Pew Research estimates that there were around eight million undocumented workers in the US in 2014. That’s roughly 5 percent of the workforce. “Deporting 5 percent of the workforce would disrupt business activity,” said Yelena Shulyatyeva senior US economist at Bloomberg Intelligence.
She also pointed out that the six states with the highest concentration of undocumented workers account for 40 percent of all the goods and services produced in the country.
“Undocumented workers often fill low-wage jobs such as maintenance and farm work,” she said. “Labour shortages could lead to an inflation spike due to severe upward wage pressures.”
While American workers could undoubtedly use a raise, a sudden and dramatic wage “spike” can have a destructive ripple effect.
Take the example of your weekly grocery bill. If Trump’s crackdown on undocumented immigrants leads to a shortage of farm workers, employers will probably have to raise pay to attract new ones.
That cost can be passed on to consumers in the form of higher food prices. And struggling Americans do not need to pay more for a litre of milk or a head of lettuce.
Of course, grocery stores could choose to substitute expensive homegrown fruit, vegetables and dairy for less expensive imports, but while that would spare consumers’ budgets, it could drive US farmers out of business, which would destroy jobs. That’s the economic ecosystem.
There is also the broader economy to consider when gauging the potential impact of dramatically escalated deportations.
Growth is good for an economy. The more it grows, the more jobs are created and the more workers can demand a decent wage and job security.
Some economists argue that undocumented workers are a significant source of economic growth. A recent paper by economists Ryan Edwards and Francesc Ortega estimated that undocumented workers contribute 3 percent of all goods and services produced by the private sector in the US. That amounts to about $5 trillion over 10 years.
Eliminating that growth by deporting millions of undocumented workers would be a huge blow to the US economy and cost jobs. How many? Edwards and Ortega estimate that deporting seven million undocumented workers could slash employment “by an amount similar to that experienced during the Great Recession”.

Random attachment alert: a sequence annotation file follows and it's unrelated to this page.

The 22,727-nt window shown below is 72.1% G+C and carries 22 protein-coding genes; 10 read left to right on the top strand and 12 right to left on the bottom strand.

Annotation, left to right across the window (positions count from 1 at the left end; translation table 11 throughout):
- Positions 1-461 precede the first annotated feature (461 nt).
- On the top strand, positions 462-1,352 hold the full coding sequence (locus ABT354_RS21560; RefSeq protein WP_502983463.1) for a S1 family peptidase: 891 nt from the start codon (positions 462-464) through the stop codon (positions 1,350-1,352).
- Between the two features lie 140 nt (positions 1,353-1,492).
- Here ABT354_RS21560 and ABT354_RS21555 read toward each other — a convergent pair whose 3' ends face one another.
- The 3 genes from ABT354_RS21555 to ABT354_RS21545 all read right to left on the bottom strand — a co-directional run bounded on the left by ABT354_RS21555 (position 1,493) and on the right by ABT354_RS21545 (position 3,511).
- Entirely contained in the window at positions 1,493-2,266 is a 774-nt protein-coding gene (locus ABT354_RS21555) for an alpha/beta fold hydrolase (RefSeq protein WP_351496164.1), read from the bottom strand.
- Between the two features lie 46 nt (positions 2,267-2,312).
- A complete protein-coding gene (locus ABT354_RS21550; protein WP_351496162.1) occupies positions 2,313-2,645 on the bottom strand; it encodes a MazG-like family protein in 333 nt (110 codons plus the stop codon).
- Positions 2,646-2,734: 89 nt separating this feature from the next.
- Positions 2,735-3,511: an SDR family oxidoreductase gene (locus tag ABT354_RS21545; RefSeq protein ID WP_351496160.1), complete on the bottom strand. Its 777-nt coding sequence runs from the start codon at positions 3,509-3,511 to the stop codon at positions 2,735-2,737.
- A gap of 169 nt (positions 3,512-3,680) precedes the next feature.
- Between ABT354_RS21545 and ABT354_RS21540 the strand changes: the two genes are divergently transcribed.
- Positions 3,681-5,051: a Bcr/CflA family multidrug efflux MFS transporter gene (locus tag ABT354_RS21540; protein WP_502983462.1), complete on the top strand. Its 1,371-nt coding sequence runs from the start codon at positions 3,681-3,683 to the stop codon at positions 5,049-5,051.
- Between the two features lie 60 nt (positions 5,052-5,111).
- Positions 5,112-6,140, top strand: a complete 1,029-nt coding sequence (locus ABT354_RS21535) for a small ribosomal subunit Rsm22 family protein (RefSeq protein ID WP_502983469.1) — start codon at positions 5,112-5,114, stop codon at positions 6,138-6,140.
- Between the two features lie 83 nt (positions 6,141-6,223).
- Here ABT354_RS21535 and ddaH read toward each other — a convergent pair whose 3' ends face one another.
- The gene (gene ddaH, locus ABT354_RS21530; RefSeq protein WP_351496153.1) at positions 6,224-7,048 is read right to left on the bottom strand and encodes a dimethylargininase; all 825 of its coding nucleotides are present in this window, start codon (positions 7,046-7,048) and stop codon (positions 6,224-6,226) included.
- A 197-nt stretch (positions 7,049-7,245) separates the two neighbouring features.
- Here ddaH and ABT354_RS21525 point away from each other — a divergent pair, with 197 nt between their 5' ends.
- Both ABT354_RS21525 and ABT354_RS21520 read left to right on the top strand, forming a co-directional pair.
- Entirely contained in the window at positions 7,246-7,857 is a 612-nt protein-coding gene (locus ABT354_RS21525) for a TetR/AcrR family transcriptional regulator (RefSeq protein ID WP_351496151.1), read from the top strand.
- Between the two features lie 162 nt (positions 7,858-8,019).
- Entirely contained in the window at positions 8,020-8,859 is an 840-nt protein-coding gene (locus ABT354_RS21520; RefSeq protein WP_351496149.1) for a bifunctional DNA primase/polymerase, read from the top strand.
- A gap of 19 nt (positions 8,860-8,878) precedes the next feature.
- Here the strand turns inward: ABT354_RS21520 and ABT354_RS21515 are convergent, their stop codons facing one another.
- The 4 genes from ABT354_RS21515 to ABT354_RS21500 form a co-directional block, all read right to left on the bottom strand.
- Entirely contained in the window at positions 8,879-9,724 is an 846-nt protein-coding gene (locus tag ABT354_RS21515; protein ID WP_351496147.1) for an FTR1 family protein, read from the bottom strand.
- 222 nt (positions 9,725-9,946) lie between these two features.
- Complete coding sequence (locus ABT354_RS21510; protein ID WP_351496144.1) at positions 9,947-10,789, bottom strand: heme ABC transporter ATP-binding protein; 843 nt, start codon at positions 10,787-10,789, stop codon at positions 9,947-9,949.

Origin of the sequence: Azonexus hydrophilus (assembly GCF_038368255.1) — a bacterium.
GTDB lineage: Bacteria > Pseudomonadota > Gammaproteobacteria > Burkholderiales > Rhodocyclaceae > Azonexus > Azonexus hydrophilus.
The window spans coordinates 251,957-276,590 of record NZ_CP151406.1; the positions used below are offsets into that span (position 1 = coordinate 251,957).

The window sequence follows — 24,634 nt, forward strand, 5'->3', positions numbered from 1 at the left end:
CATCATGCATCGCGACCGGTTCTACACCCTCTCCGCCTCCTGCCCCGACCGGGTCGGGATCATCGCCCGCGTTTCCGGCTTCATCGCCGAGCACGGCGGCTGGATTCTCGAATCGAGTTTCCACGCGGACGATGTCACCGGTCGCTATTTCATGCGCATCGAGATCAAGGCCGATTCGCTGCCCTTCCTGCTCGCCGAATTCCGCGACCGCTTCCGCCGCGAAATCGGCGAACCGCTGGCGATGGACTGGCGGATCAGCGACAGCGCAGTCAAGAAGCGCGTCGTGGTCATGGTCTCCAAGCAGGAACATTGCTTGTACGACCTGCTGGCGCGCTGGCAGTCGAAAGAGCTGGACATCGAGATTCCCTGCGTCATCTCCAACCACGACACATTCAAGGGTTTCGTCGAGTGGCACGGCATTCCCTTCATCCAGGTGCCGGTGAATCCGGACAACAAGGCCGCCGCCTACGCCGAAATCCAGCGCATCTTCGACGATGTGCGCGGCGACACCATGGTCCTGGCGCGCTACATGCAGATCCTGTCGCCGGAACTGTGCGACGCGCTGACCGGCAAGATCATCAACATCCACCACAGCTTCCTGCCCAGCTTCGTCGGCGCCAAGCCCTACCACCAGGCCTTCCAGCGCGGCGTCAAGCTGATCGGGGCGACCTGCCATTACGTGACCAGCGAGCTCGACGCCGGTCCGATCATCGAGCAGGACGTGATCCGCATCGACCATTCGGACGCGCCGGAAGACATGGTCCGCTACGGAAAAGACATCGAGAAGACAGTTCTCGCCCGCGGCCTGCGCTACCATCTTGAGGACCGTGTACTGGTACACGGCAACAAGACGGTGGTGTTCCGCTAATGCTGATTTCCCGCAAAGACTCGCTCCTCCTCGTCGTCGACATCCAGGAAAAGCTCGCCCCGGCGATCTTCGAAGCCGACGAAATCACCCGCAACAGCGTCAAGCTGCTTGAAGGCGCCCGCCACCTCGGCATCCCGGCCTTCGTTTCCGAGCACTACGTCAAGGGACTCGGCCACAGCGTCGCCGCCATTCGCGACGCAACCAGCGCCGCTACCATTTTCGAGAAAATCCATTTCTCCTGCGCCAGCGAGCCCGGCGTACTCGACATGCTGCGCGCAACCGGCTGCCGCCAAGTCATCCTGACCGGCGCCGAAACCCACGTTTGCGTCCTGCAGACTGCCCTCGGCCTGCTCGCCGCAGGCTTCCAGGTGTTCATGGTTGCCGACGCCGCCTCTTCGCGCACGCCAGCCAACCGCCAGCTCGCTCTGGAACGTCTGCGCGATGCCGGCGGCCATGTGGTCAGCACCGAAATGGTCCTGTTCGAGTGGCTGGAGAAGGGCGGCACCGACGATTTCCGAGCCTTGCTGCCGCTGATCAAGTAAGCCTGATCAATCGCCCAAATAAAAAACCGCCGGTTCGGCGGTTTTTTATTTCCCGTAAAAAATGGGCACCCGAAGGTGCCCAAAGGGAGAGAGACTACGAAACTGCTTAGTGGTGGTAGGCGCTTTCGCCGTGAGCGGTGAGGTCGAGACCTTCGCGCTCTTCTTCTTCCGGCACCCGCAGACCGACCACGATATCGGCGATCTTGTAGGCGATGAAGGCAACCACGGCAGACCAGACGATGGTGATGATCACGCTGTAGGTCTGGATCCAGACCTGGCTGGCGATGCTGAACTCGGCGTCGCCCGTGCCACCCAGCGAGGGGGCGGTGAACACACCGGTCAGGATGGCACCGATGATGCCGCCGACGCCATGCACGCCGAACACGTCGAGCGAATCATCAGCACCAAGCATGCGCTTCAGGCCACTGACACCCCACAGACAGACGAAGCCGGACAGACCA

The future of the labour market hinges on innovation, which is crucial for keeping the US economy competitive in a globalised world. In his address to Congress this week, President Trump called for a “merit-based” immigration system. Whether the aim is to allow more high-skilled, highly educated workers into the US, or simply to keep out low-skilled ones is unclear.
Either way, between the well-publicised turmoil and courtroom drama surrounding Trump’s ban on immigrants from seven predominantly Muslim nations, reports of revoked visas and over-zealous border control agents threatening, harassing and detaining travellers including green card holders, and the racially motivated, fatal shooting of an Indian engineer in a Kansas bar - which Trump denounced nearly a week after the event - the president’s opening days in office have arguably fostered an inhospitable climate for current and aspiring documented immigrants.
That could damage the US economy if it dissuades foreign-born students from seeking degrees in the country. A 2011 study by the American Enterprise Institute, a conservative think-tank, found that an additional 100 foreign-born workers in science, technology, engineering and mathematics fields with advanced degrees from US universities created 262 jobs for citizens born in the US.
If students feel unwelcome or unsafe studying on US shores, there are other countries where they can earn degrees, and settle down to become job creators.
Immigrants are also at the forefront of many cutting edge tech companies. A recent study by the National Foundation for American Policy found that more than half of US start-up companies worth at least $1bn had one or more immigrant founders; a list that includes the likes of Elon Musk’s Space X, which employs around 5,000 people.
There are those in the economic ecosystem who stand to benefit from Trump’s immigration policies. Firms that build and operate prisons could profit handsomely from the executive order instructing Immigration and Customs Enforcement officials to immediately build and operate new detention facilities.
While we wait for the data to roll in, Americans may want to consider what will make the economy stronger in the future: another detention prison or another Elon Musk?
This article has been excerpted from: ‘How Trump’s immigration policies could cost the economy.’